Reflection

Reflection on the Lectionary Sunday 26th September (Ordinary 26)

Psalm 124; Esther 7: 1 – 6, 9 – 10; James 5: 13 – 20; Mark 9: 38 – 50 This reflection is provided by Local Preacher Dottie North (Victoria).

The ancient world was full of stories in which the threatened hero or heroine is rescued at last, and the people who had almost overcome them are condemned instead. David kills Goliath. Homer’s heroes – some of them anyway – defeat their rivals after tense battles. The Son of Man is exalted, the Beast destroyed. Plenty of plays and novels follow the same line. The story of the twentieth century is told in similar terms: think of Hitler, or Mussolini.

So why do we find Esther 7 so hard to take? The vengeance is stark and shocking. Haman is hanged on the gallows he’d prepared for Mordecai, Esther’s uncle. Rough justice at best, we think, at worst a bad-tempered lynching. Haman had of course “asked for it.” He had plotted a major pogrom against a large and widespread Jewish community. Not for nothing have twentieth century Jews felt history repeating itself, with Hitler partially succeeding where Haman failed. But what does the Gospel say?

Well, perhaps not exactly what we might think. Is the worm turning in our sensibilities, as some theologians remind us that being nice to everybody, seeking reconciliation at any price, has to be balanced by naming and dealing with evil? Events in South Africa, in Northern Ireland, in our lifetime, have shown us that the reconciliation process needed to include the recognition that evil had occurred before forgiveness and healing could take place.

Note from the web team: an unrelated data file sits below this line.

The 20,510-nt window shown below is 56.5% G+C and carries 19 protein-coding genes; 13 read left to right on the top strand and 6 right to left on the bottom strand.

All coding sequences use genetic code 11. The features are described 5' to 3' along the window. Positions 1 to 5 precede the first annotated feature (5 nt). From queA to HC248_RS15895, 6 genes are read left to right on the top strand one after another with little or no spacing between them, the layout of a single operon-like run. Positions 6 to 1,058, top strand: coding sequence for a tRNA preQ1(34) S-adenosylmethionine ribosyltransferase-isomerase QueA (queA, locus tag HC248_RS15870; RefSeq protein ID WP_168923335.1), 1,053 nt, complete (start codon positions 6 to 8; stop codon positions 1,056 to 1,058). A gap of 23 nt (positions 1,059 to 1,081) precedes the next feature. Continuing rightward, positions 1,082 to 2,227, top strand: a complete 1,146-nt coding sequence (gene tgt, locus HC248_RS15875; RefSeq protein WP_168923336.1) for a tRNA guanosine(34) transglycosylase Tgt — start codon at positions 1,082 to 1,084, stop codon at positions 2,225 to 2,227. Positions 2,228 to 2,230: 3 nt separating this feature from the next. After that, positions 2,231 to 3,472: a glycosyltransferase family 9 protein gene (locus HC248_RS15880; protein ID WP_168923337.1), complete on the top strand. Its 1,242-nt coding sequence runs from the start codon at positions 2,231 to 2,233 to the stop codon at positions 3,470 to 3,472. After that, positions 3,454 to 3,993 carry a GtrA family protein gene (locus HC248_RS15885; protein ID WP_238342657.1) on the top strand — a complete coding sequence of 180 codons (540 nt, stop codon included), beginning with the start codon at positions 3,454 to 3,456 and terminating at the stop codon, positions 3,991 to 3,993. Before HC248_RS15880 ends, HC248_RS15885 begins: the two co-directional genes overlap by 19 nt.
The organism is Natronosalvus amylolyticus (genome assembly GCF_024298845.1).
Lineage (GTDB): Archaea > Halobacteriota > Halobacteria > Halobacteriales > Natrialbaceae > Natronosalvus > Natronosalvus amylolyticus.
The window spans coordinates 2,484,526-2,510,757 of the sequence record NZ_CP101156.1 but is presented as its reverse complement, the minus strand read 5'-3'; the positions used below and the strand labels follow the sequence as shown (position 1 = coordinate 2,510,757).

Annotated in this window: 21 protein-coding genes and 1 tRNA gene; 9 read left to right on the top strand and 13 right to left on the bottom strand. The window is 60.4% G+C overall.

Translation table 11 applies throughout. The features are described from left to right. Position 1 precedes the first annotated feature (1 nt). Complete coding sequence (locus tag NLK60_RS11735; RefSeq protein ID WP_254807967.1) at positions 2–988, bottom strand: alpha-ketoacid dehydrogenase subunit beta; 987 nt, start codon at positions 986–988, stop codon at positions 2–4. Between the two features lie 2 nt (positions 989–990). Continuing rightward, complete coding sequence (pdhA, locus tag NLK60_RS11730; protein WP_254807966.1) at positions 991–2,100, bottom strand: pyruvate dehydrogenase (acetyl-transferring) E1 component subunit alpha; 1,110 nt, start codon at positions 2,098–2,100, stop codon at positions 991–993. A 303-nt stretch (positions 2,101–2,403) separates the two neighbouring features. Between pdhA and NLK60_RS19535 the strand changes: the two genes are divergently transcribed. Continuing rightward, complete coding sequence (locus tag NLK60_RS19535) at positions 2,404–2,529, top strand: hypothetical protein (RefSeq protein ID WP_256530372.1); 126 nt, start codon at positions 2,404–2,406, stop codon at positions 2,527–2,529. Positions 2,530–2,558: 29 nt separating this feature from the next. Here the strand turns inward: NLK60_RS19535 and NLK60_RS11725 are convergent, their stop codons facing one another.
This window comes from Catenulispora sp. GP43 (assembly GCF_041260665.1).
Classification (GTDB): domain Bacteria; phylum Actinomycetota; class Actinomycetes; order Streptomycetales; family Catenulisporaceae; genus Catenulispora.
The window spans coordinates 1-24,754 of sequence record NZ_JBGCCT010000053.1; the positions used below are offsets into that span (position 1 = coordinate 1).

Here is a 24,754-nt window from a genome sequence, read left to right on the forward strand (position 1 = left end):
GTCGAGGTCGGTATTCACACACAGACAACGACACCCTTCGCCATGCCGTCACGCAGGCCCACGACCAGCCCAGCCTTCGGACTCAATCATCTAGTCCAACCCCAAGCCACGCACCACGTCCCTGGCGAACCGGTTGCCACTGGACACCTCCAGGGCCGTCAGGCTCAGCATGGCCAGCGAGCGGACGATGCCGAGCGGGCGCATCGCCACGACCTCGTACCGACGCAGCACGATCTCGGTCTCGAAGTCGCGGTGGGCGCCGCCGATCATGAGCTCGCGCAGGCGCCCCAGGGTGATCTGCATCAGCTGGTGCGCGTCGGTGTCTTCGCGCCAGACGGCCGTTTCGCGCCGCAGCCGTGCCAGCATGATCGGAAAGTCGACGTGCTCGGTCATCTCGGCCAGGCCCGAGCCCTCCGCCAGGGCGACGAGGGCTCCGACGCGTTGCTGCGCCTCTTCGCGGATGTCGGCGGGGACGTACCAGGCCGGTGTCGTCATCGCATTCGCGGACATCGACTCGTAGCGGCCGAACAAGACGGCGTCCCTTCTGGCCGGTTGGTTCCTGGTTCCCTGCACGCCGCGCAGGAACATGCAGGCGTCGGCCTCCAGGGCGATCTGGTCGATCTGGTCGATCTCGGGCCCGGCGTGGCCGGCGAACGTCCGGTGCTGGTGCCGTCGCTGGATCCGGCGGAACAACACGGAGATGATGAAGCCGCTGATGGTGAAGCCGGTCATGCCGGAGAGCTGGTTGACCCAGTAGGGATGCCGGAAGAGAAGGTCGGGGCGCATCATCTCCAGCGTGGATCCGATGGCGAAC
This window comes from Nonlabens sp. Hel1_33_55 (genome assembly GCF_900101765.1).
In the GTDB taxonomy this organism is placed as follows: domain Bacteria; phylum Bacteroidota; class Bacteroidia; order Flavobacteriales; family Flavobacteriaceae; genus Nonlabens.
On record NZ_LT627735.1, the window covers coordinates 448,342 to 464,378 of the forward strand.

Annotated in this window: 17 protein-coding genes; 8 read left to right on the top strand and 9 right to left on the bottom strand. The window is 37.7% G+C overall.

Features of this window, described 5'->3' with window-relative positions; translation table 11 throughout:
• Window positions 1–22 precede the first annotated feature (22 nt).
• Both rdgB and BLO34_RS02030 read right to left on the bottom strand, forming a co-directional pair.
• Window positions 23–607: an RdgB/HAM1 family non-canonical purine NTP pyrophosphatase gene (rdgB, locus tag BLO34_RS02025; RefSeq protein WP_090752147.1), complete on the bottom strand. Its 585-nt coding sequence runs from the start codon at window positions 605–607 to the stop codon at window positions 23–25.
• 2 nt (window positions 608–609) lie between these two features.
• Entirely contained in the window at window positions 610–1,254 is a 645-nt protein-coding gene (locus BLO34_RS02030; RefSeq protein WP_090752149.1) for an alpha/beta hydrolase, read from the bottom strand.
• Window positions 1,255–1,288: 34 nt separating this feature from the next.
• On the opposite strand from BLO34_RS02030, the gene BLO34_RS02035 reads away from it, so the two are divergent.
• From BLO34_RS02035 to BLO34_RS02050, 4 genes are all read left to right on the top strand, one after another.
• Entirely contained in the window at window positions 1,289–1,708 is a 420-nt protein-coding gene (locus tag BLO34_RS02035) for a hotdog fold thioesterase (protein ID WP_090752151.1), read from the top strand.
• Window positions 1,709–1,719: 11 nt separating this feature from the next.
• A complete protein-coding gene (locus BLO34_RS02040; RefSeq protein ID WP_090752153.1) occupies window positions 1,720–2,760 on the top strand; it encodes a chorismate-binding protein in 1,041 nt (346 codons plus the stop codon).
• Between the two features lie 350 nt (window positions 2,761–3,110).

James, in his letter, urges those in the early church to call out wrong-doing and to pray, as “the prayer of a godly person is powerful.” And in Mark 9, with its tender care for “these little ones who believe in me,” there are ominous and uncomfortable words about millstones around necks and unquenchable fire.

Often throughout history the awareness of God, or even of the people of God, brings out the worst in some people and they commit atrocities in the attempt to turn people away from their faith. We can think of many examples of this happening across the world just now, and we despair. Leaving vengeance to God, as Paul instructs in Romans 12: 19 – 21 was a revolutionary concept then and still remains so for us……and yet we should not deny that evil is real and that God hates it and will, in his own time defeat it. So, as people of the living and all-powerful God, may we continue to call out evil and injustice, not seeking revenge, but praying for enlightenment, repentance, and peace.

Lord God, make us a passionate people: passionate to pursue your loving justice; passionately opposed to all that obscures the hope, destroys the purpose and denies the reconciliation that is your will for your world. Amen.